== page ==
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By: Jannebeth Roell, R.N.

As a nurse I have had occasion to care for many stroke victims. It is an illness that has always puzzled me. In one moment an active, vocal, mobile person becomes helpless. How is this to be understood? Is it a punishment, or a curse?

Once, during a nursing conference this theme was addressed by a lecturer, Dr. Marie van Deventer. In her typical alto voice she said, "it is a grace of the spiritual world." At first we, the listeners, were speechless. Then she started to explain, saying, "you must understand life after death to understand the meaning of a stroke. After death we have to get used to living without a body, without our physical legs, our vocal chords, and without the whole stimulus of our senses. A stroke is a like a preparatory phase; you become prepared to move into that state.”

As a nurse, of course, you cannot just say that this is a blessing, and good-bye. You do everything possible to encourage the return of mobility and speech as long as the person is on earth. You want to help ensure that the patient is as conscious as possible.

There are gradations of stroke. Some people are hardly bothered, some have minor speech impairments, and some are bound to their bed.

I personally have not had a stroke, but what these patients have taught me is an immense gratitude for the functions of walking, speaking and thinking, received when we are young. These functions in particular we try to support in stroke patients.

Besides exercising the limbs to encourage resumption of vitality, there is the additional awareness that feet normally touch the ground and now need extra foot wraps.

Then there is the discovery of an aspect of speech which is nonverbal. For example, you ask questions to which patients only have to answer yes or no; sometimes you communicate with a letter chart, or, in a severe stroke, you must observe carefully and interpret apparently meaningless movements.

It is good for us to learn this nonverbal communication because it teaches us to become more aware that the dead are with us, and so we can remain close to those people after death. It is a two-way learning process.

And then there is the experience of the "I" to be enhanced, not just through thinking, but also through sense perception. As a matter of fact the latter never ceases to function, and can even become extremely heightened in such a vulnerable condition.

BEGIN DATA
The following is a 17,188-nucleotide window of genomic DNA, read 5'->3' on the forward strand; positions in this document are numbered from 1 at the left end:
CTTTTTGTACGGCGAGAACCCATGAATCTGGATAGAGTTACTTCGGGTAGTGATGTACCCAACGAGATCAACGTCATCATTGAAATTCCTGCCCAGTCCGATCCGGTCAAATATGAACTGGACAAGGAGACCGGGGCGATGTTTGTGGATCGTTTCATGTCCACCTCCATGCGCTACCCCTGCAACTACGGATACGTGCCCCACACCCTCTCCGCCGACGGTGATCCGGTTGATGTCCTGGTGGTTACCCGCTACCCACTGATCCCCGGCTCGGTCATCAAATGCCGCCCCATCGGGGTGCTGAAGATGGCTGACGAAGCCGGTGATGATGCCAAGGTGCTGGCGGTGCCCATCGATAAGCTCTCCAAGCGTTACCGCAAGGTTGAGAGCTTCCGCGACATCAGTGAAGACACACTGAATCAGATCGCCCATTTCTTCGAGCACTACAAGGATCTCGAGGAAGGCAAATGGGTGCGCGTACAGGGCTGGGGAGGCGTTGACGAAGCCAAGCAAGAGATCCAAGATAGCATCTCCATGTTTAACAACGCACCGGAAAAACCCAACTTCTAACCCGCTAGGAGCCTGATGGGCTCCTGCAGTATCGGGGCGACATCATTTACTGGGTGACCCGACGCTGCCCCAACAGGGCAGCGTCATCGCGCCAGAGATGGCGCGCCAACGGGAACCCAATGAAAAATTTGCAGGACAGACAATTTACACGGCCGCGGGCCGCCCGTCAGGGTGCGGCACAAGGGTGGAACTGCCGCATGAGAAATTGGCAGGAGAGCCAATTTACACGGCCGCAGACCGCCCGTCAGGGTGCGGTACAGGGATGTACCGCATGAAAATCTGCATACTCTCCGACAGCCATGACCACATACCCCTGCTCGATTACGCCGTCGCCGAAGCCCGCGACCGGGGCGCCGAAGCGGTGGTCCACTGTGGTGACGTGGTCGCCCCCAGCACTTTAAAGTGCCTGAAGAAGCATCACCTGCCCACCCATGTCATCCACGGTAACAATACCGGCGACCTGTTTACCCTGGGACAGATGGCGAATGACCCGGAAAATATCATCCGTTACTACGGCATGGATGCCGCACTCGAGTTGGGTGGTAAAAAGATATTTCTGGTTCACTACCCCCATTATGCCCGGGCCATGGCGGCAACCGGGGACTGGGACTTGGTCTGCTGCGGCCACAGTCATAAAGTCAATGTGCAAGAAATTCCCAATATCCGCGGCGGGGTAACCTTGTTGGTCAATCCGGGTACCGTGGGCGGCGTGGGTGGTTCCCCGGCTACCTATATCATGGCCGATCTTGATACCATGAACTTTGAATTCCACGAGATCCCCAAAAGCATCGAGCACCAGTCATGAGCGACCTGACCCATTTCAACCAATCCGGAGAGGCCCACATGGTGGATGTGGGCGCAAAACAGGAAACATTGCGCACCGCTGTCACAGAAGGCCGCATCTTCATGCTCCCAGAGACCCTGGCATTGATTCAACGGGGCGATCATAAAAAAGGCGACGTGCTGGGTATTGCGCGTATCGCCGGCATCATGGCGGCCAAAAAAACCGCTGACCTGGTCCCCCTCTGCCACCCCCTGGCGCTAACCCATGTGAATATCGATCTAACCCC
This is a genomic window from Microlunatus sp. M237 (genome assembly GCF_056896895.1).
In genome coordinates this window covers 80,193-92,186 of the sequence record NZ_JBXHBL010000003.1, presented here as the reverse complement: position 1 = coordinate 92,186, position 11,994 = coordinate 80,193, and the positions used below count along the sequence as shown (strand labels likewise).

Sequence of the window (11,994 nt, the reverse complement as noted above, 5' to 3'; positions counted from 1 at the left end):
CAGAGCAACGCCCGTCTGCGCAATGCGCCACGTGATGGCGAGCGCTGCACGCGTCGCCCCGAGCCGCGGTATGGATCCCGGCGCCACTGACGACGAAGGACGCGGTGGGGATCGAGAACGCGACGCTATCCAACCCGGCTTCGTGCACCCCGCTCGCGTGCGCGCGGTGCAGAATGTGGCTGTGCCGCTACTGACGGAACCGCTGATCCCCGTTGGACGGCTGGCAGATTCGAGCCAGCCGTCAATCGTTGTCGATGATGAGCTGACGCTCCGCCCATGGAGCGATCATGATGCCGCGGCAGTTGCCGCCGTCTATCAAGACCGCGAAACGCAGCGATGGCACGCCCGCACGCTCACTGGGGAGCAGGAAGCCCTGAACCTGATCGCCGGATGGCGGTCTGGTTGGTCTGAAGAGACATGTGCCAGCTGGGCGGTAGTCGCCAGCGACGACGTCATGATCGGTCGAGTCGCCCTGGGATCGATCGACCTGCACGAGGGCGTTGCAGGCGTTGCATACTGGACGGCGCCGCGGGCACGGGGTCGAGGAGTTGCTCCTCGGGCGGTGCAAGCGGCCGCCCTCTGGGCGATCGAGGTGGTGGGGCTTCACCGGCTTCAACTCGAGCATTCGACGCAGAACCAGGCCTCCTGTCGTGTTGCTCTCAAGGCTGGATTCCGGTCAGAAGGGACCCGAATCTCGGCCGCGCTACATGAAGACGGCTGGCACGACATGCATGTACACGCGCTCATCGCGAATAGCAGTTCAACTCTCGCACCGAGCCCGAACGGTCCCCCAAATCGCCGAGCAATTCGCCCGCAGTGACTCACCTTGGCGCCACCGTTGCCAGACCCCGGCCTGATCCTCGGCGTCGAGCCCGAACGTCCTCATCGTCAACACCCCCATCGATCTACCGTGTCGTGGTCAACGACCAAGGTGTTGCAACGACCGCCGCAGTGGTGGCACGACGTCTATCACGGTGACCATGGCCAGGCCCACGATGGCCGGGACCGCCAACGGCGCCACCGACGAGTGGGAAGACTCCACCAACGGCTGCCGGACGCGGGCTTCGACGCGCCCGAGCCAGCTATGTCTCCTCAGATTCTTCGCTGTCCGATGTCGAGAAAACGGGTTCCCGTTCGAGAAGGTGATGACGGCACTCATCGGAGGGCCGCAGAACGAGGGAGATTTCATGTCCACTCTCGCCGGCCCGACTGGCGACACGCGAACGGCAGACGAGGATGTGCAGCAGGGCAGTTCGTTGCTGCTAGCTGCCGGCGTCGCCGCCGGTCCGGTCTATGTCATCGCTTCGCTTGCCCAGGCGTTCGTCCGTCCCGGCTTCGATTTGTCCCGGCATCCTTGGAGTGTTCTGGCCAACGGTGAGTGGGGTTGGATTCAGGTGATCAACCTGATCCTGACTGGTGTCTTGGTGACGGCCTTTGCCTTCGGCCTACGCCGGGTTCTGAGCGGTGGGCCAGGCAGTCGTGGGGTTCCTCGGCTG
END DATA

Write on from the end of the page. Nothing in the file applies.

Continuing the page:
Ego experience during life is normally centered on ourselves; how much we earn, what we can do. With a stroke a totally different side of the ego now becomes centered in the periphery, almost like a newborn baby with new caring for a person for eight weeks before she died. She could do nothing, and was fed through a tube. However she could enjoy the smell of a tangerine although she could not eat it, and I started cleaning the room with Rosemary Bath Milk because the regular cleaning materials almost made her nauseous.

Then there is the incredible importance of art. I have seen completely unresponsive patients suddenly say something clear when there was music.

Are these three functions of walking, speaking and thinking perhaps not so physically bound? Is there a walking, speaking and thinking independent of the physical function? I don't know because as a nurse I am always dealing with the physical.

If someone is unconscious you still talk to them. You create a rhythm around them. You wash them, feed them and bring some entertainment, but you also give them rest because they need that too.

These are the functions that make us human and connect us on another level. Just because someone has lost a leg and cannot walk, doesn't make them less themselves as individuals, but these functions make us human, even when another human fulfills them. Stroke may mean total dependence on another person; which in itself is an act of love. And that is not restricted to the physical body.


Jannebeth Roell received her degree in nursing in the Hague, Netherlands. She worked in private practice with an anthroposophical physician, and focusing on external therapies. During the course of her practice she worked extensively with the dying. Presently Jannebeth is making anthroposophical medicine.

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